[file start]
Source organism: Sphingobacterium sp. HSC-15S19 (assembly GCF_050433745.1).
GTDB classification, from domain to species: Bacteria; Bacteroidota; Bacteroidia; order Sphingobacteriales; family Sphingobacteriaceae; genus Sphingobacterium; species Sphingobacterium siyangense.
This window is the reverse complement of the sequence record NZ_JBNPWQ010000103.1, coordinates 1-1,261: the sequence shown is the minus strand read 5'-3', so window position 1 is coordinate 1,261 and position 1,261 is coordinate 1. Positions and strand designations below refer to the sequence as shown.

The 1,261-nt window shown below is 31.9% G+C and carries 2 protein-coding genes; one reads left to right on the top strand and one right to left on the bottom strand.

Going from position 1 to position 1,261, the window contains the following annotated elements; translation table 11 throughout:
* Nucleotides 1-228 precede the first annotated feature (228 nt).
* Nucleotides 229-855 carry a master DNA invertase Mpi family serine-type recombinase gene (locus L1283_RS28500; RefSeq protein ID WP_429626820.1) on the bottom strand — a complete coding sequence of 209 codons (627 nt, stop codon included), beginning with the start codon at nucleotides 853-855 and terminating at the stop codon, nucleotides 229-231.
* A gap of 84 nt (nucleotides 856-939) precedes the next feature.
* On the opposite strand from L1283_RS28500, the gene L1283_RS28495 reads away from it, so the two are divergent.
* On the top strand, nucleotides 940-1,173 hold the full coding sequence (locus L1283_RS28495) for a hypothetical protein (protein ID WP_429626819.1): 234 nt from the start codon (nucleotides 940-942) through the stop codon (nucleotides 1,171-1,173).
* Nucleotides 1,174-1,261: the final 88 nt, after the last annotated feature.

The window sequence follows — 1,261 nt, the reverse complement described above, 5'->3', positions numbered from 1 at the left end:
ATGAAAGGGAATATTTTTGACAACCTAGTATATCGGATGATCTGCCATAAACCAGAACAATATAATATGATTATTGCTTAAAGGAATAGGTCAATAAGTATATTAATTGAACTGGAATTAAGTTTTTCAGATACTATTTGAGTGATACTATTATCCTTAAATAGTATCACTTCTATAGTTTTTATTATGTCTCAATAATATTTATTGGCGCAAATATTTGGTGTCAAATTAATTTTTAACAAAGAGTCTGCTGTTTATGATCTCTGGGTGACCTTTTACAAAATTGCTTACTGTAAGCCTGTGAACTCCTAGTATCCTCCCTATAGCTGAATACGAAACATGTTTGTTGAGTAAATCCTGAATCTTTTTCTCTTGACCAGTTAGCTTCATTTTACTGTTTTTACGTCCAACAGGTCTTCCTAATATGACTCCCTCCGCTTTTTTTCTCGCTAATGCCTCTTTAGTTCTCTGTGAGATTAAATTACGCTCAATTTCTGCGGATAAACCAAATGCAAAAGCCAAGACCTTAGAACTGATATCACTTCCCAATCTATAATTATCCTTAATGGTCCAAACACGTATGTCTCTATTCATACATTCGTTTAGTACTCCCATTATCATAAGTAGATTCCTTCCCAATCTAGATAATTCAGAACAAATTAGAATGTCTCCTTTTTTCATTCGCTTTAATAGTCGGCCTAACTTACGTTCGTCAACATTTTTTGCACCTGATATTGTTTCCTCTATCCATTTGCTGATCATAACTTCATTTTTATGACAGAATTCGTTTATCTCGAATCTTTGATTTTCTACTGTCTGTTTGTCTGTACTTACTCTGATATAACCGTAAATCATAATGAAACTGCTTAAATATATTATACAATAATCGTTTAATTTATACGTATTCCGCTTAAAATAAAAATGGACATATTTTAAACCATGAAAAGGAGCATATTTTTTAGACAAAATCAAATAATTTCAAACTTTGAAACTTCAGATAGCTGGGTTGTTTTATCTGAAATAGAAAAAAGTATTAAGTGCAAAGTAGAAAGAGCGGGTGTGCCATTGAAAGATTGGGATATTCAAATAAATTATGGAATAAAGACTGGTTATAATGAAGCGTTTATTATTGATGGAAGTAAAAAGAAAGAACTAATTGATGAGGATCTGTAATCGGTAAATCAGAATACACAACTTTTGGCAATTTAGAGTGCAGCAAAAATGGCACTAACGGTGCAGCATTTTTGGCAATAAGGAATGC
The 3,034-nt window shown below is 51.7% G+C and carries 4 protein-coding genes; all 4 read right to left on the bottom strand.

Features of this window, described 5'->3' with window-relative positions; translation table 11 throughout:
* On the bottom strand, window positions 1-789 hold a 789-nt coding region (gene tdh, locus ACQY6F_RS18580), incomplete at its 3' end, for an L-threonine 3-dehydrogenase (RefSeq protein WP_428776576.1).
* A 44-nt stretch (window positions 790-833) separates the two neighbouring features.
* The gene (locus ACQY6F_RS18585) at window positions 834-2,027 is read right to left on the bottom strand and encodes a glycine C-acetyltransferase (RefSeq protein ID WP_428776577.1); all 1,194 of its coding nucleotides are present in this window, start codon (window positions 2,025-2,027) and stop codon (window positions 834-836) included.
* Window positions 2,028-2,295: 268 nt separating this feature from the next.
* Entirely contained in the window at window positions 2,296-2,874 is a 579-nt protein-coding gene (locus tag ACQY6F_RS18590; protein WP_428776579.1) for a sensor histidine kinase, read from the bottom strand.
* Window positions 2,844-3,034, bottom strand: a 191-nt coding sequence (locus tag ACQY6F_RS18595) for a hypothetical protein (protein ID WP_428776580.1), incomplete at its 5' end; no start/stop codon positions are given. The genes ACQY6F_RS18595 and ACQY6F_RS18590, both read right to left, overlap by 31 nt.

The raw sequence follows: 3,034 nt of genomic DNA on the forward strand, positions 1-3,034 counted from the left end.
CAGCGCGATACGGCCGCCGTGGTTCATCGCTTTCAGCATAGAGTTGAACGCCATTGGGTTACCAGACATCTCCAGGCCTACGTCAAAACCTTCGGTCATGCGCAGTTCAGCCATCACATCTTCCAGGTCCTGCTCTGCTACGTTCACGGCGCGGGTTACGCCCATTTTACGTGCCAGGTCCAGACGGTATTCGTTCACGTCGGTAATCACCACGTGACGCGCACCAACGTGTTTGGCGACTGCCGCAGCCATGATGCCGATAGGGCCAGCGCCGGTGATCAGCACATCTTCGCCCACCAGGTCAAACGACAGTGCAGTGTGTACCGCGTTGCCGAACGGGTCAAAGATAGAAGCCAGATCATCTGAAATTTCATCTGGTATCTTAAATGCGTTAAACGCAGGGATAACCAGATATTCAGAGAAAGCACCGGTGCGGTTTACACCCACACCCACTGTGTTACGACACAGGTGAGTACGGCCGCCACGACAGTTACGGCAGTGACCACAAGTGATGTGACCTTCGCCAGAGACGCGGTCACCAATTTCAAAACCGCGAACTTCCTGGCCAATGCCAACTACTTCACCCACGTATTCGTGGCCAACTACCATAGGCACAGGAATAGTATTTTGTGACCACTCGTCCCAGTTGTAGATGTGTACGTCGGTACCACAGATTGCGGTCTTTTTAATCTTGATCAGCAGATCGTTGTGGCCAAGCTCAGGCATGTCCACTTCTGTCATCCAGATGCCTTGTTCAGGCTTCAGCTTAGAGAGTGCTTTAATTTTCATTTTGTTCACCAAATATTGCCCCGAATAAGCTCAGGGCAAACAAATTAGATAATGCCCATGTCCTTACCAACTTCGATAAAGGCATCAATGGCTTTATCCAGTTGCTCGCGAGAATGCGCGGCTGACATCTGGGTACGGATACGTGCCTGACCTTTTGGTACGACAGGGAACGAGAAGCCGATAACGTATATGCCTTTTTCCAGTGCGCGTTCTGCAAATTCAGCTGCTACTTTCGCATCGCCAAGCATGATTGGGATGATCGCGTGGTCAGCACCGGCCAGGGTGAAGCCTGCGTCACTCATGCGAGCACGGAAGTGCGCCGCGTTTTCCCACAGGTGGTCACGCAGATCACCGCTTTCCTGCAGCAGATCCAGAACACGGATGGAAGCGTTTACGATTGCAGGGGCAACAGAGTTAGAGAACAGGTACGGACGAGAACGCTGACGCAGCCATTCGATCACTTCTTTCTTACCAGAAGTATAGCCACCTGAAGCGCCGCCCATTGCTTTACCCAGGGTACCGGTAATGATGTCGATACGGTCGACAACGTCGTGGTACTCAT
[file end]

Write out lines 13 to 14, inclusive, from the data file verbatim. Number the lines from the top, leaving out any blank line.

ATGAAAGGGAATATTTTTGACAACCTAGTATATCGGATGATCTGCCATAAACCAGAACAATATAATATGATTATTGCTTAAAGGAATAGGTCAATAAGTATATTAATTGAACTGGAATTAAGTTTTTCAGATACTATTTGAGTGATACTATTATCCTTAAATAGTATCACTTCTATAGTTTTTATTATGTCTCAATAATATTTATTGGCGCAAATATTTGGTGTCAAATTAATTTTTAACAAAGAGTCTGCTGTTTATGATCTCTGGGTGACCTTTTACAAAATTGCTTACTGTAAGCCTGTGAACTCCTAGTATCCTCCCTATAGCTGAATACGAAACATGTTTGTTGAGTAAATCCTGAATCTTTTTCTCTTGACCAGTTAGCTTCATTTTACTGTTTTTACGTCCAACAGGTCTTCCTAATATGACTCCCTCCGCTTTTTTTCTCGCTAATGCCTCTTTAGTTCTCTGTGAGATTAAATTACGCTCAATTTCTGCGGATAAACCAAATGCAAAAGCCAAGACCTTAGAACTGATATCACTTCCCAATCTATAATTATCCTTAATGGTCCAAACACGTATGTCTCTATTCATACATTCGTTTAGTACTCCCATTATCATAAGTAGATTCCTTCCCAATCTAGATAATTCAGAACAAATTAGAATGTCTCCTTTTTTCATTCGCTTTAATAGTCGGCCTAACTTACGTTCGTCAACATTTTTTGCACCTGATATTGTTTCCTCTATCCATTTGCTGATCATAACTTCATTTTTATGACAGAATTCGTTTATCTCGAATCTTTGATTTTCTACTGTCTGTTTGTCTGTACTTACTCTGATATAACCGTAAATCATAATGAAACTGCTTAAATATATTATACAATAATCGTTTAATTTATACGTATTCCGCTTAAAATAAAAATGGACATATTTTAAACCATGAAAAGGAGCATATTTTTTAGACAAAATCAAATAATTTCAAACTTTGAAACTTCAGATAGCTGGGTTGTTTTATCTGAAATAGAAAAAAGTATTAAGTGCAAAGTAGAAAGAGCGGGTGTGCCATTGAAAGATTGGGATATTCAAATAAATTATGGAATAAAGACTGGTTATAATGAAGCGTTTATTATTGATGGAAGTAAAAAGAAAGAACTAATTGATGAGGATCTGTAATCGGTAAATCAGAATACACAACTTTTGGCAATTTAGAGTGCAGCAAAAATGGCACTAACGGTGCAGCATTTTTGGCAATAAGGAATGC
The 3,034-nt window shown below is 51.7% G+C and carries 4 protein-coding genes; all 4 read right to left on the bottom strand.